The Equal Employment Opportunity Commission (EEOC) recently issued its “Enforcement Guidance on Pregnancy Discrimination and Related Issues.”
On July 14, 2014, the Equal Employment Opportunity Commission (“EEOC”) — the agency responsible for the enforcement of federal anti-discrimination laws — issued Enforcement Guidance on Pregnancy Discrimination and Related Issues (“the Guidance”).
In Enforcement Guidance issued last week, the Equal Employment Opportunity Commission took the position that employers should accommodate the physical restrictions of women with normal, uncomplicated pregnancies as if those women had protected disabilities.
On July 14, 2014, the Equal Employment Opportunity Commission (“EEOC”) issued new enforcement guidelines on employer responsibilities with regard to pregnant employees under federal workplace laws.
EEOC Effectively Declares Pregnancy a “Disability” Requiring Reasonable Accommodation – Even When the Pregnant Employee is Not Disabled
The Equal Employment Opportunity Commission has recently declared that pregnancy alone, even without other underlying medical conditions, may require employer accommodations according to recent guidance released July 14, 2014.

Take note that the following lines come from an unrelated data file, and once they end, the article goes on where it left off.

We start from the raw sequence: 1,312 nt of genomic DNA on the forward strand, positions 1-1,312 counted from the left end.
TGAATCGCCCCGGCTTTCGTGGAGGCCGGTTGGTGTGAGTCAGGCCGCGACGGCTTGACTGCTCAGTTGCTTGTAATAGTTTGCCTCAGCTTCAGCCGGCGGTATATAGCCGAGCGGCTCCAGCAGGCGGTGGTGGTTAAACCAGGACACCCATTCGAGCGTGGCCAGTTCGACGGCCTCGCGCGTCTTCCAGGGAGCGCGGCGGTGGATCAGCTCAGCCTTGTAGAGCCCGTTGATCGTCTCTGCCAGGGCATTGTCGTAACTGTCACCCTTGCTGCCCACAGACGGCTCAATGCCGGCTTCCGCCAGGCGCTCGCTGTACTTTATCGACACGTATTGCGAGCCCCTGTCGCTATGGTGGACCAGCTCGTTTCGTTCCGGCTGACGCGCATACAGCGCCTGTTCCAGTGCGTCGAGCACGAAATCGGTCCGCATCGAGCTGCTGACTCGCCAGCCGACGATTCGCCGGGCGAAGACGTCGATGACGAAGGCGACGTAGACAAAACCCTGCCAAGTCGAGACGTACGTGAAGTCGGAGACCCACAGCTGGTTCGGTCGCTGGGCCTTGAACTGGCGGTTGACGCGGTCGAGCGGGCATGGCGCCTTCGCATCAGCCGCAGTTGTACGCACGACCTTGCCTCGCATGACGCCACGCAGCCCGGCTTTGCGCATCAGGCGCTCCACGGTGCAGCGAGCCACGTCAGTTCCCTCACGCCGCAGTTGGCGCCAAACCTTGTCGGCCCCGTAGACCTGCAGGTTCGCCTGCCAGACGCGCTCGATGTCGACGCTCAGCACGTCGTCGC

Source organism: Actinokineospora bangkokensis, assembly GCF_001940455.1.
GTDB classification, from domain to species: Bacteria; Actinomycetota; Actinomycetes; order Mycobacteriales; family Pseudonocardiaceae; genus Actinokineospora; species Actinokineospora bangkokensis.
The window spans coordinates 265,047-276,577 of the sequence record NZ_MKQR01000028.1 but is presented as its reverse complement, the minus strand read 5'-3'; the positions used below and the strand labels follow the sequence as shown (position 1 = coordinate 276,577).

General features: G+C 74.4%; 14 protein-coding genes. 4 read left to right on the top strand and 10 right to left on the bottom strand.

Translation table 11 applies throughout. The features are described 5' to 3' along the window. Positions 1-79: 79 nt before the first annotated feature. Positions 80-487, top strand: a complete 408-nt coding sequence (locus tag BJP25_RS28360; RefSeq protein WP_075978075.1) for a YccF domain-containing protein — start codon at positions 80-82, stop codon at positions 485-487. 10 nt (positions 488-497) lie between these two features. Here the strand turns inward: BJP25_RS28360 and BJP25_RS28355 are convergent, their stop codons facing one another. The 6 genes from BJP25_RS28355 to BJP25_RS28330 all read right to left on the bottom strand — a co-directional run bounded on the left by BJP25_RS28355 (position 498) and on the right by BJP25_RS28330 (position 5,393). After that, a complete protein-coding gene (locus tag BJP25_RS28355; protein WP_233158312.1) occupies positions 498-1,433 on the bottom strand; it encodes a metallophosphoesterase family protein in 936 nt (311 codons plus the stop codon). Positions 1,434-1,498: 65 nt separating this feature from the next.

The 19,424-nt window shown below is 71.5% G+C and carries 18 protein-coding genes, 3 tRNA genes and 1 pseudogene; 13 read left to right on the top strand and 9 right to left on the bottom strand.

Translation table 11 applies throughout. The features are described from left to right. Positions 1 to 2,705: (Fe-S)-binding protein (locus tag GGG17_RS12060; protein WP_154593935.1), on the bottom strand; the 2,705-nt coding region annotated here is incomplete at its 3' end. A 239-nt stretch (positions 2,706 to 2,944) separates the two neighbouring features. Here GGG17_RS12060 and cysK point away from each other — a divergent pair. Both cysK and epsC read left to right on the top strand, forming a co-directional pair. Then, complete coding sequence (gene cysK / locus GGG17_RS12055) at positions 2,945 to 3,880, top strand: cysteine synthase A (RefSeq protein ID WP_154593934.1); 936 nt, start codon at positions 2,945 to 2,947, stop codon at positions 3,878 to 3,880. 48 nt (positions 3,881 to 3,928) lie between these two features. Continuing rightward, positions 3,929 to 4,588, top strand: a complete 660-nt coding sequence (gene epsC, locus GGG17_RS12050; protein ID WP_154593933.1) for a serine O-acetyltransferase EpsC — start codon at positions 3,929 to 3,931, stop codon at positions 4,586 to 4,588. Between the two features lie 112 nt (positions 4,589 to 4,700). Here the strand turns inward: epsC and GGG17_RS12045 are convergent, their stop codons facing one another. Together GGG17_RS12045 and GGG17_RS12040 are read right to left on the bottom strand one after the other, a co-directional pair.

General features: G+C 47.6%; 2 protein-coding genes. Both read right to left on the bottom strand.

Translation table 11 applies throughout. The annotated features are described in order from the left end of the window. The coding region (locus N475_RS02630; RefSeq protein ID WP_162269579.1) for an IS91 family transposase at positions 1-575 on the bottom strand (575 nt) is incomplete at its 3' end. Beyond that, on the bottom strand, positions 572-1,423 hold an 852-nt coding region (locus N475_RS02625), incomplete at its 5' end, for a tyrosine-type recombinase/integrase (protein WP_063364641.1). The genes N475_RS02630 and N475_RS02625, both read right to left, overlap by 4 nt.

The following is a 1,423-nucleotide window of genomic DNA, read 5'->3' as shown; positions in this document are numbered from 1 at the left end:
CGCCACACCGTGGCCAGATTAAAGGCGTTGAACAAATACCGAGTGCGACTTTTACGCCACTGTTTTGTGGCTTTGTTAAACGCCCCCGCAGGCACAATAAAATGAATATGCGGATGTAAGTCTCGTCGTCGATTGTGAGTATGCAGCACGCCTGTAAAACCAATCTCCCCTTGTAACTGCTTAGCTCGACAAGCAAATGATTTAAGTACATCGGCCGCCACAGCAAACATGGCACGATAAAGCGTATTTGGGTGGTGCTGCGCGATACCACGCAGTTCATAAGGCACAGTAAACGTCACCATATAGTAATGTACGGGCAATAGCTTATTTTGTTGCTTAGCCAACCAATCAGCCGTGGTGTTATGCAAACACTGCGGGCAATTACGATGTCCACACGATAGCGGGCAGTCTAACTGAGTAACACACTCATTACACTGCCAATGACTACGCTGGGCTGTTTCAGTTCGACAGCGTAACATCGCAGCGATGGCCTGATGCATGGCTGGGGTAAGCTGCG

The Equal Employment Opportunity Commission (EEOC) recently released updated enforcement guidance on pregnancy discrimination to help employers comply with both the Pregnancy Discrimination Act (PDA) and the Americans with Disabilities Act (ADA) when addressing pregnancy-related issues.
If you are an employer who offers severance to terminated employees to avoid litigation, you should be aware of recent EEOC enforcement proceedings resulting in litigation over the terms of these agreements.
The Equal Employment Opportunity Commission (EEOC) has issued its first comprehensive update of a 1983 Compliance Manual chapter on the subject of the Pregnancy Discrimination Act (PDA) and related issues.
As promised on Monday, here is my magnum opus regarding the EEOC’s new Enforcement Guidance on Pregnancy Discrimination and Related Issues.
Disability Related Inquiries Should Be Reviewed for ADA and GINA Compliance in Light of EEOC Informal Letters
The EEOC issued two informal discussion letters critiquing policies and forms used by unidentified public employers when making disability related inquiries of employees.